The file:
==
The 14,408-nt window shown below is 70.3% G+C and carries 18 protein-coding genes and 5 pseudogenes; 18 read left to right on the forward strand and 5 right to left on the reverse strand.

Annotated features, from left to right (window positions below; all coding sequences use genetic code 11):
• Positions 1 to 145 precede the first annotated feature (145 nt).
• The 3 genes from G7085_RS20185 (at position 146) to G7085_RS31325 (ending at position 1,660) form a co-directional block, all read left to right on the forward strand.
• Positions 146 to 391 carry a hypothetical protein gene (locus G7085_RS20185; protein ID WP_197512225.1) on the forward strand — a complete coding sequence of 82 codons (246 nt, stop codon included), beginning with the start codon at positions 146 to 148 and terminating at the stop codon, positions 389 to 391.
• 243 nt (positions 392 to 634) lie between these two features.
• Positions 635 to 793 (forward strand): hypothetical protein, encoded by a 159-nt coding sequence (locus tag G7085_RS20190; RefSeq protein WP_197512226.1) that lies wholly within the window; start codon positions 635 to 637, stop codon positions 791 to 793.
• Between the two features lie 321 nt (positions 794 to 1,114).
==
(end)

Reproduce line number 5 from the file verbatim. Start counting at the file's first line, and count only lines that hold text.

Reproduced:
• Positions 146 to 391 carry a hypothetical protein gene (locus G7085_RS20185; protein ID WP_197512225.1) on the forward strand — a complete coding sequence of 82 codons (246 nt, stop codon included), beginning with the start codon at positions 146 to 148 and terminating at the stop codon, positions 389 to 391.